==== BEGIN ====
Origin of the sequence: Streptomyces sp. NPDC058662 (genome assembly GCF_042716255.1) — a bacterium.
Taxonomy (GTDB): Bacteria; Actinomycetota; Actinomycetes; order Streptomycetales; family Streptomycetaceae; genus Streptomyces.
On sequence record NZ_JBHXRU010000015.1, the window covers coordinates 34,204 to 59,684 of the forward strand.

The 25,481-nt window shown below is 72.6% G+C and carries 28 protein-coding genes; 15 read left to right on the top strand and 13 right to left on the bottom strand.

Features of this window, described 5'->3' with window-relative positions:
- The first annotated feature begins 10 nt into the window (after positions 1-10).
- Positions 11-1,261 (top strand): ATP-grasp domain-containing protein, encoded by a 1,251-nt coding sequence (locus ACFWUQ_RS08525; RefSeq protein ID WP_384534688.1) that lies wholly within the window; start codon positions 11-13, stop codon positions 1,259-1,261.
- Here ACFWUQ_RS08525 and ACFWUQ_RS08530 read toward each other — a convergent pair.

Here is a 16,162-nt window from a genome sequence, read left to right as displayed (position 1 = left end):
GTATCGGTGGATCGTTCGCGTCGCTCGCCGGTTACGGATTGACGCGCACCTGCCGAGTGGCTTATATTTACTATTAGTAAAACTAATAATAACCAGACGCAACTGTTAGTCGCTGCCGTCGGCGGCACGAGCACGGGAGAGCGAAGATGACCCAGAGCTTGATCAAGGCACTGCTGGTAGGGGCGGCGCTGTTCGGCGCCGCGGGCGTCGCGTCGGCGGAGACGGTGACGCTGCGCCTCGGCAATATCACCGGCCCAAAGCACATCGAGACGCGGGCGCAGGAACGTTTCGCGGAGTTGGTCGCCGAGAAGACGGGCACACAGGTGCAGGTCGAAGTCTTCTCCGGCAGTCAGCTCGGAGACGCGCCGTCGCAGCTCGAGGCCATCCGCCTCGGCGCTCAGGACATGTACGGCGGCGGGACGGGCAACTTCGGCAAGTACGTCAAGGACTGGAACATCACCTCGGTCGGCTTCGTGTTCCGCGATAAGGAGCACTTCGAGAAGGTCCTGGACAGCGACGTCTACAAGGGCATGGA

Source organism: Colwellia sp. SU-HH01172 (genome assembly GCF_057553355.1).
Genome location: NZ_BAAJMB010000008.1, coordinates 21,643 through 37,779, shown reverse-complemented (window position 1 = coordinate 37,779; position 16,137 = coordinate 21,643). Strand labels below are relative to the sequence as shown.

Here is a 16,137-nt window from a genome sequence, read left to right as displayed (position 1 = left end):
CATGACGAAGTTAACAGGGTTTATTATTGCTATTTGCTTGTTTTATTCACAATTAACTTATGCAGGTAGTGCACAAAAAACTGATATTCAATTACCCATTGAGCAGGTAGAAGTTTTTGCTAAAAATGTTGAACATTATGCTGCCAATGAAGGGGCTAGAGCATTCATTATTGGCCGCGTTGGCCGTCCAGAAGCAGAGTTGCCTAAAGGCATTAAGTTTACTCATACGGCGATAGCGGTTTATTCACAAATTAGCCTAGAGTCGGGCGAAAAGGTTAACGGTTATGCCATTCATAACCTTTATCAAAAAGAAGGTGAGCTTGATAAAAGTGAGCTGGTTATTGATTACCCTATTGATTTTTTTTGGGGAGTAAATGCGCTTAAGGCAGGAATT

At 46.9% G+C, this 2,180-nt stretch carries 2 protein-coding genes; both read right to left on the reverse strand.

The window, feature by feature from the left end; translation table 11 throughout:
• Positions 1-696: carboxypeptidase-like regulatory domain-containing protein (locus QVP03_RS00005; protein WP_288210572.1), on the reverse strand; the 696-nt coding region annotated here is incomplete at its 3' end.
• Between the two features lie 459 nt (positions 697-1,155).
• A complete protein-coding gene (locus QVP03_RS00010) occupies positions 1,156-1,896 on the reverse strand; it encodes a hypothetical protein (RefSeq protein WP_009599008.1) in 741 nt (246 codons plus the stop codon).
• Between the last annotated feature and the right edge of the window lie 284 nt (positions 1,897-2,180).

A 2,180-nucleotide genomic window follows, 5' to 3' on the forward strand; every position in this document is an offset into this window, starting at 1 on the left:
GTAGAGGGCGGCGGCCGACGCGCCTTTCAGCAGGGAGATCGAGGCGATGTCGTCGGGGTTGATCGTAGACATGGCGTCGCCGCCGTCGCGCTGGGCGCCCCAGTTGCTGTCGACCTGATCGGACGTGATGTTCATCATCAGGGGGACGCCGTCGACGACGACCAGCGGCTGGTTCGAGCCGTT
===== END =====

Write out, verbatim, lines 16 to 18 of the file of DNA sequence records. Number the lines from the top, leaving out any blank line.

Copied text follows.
The window, feature by feature from the left end; translation table 11 throughout:
• Positions 1-696: carboxypeptidase-like regulatory domain-containing protein (locus QVP03_RS00005; protein WP_288210572.1), on the reverse strand; the 696-nt coding region annotated here is incomplete at its 3' end.
• Between the two features lie 459 nt (positions 697-1,155).